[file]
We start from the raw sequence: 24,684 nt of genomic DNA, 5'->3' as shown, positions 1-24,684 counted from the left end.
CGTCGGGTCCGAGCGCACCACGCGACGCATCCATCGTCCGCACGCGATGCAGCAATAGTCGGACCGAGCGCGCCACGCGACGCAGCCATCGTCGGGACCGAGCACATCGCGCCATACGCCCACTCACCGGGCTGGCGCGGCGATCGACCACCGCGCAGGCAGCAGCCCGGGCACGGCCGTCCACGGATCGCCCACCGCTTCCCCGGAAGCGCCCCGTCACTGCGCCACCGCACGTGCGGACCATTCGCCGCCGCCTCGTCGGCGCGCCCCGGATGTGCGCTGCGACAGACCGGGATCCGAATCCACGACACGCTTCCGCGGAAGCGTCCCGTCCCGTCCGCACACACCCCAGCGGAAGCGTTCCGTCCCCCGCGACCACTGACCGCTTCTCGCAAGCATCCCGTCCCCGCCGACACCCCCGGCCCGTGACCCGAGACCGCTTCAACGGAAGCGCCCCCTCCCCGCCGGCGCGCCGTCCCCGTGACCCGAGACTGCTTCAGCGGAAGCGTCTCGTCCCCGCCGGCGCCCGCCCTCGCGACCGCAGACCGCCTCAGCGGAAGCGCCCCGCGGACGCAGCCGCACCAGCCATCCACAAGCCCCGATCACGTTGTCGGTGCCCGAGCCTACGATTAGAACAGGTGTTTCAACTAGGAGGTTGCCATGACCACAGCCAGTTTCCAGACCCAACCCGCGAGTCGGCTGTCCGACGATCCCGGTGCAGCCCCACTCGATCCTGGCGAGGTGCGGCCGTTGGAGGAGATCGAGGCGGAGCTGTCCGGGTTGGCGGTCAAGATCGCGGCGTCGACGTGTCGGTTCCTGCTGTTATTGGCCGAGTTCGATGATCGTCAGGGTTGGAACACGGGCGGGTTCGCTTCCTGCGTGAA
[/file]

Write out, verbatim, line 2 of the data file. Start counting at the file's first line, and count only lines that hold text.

CGTCGGGTCCGAGCGCACCACGCGACGCATCCATCGTCCGCACGCGATGCAGCAATAGTCGGACCGAGCGCGCCACGCGACGCAGCCATCGTCGGGACCGAGCACATCGCGCCATACGCCCACTCACCGGGCTGGCGCGGCGATCGACCACCGCGCAGGCAGCAGCCCGGGCACGGCCGTCCACGGATCGCCCACCGCTTCCCCGGAAGCGCCCCGTCACTGCGCCACCGCACGTGCGGACCATTCGCCGCCGCCTCGTCGGCGCGCCCCGGATGTGCGCTGCGACAGACCGGGATCCGAATCCACGACACGCTTCCGCGGAAGCGTCCCGTCCCGTCCGCACACACCCCAGCGGAAGCGTTCCGTCCCCCGCGACCACTGACCGCTTCTCGCAAGCATCCCGTCCCCGCCGACACCCCCGGCCCGTGACCCGAGACCGCTTCAACGGAAGCGCCCCCTCCCCGCCGGCGCGCCGTCCCCGTGACCCGAGACTGCTTCAGCGGAAGCGTCTCGTCCCCGCCGGCGCCCGCCCTCGCGACCGCAGACCGCCTCAGCGGAAGCGCCCCGCGGACGCAGCCGCACCAGCCATCCACAAGCCCCGATCACGTTGTCGGTGCCCGAGCCTACGATTAGAACAGGTGTTTCAACTAGGAGGTTGCCATGACCACAGCCAGTTTCCAGACCCAACCCGCGAGTCGGCTGTCCGACGATCCCGGTGCAGCCCCACTCGATCCTGGCGAGGTGCGGCCGTTGGAGGAGATCGAGGCGGAGCTGTCCGGGTTGGCGGTCAAGATCGCGGCGTCGACGTGTCGGTTCCTGCTGTTATTGGCCGAGTTCGATGATCGTCAGGGTTGGAACACGGGCGGGTTCGCTTCCTGCGTGAA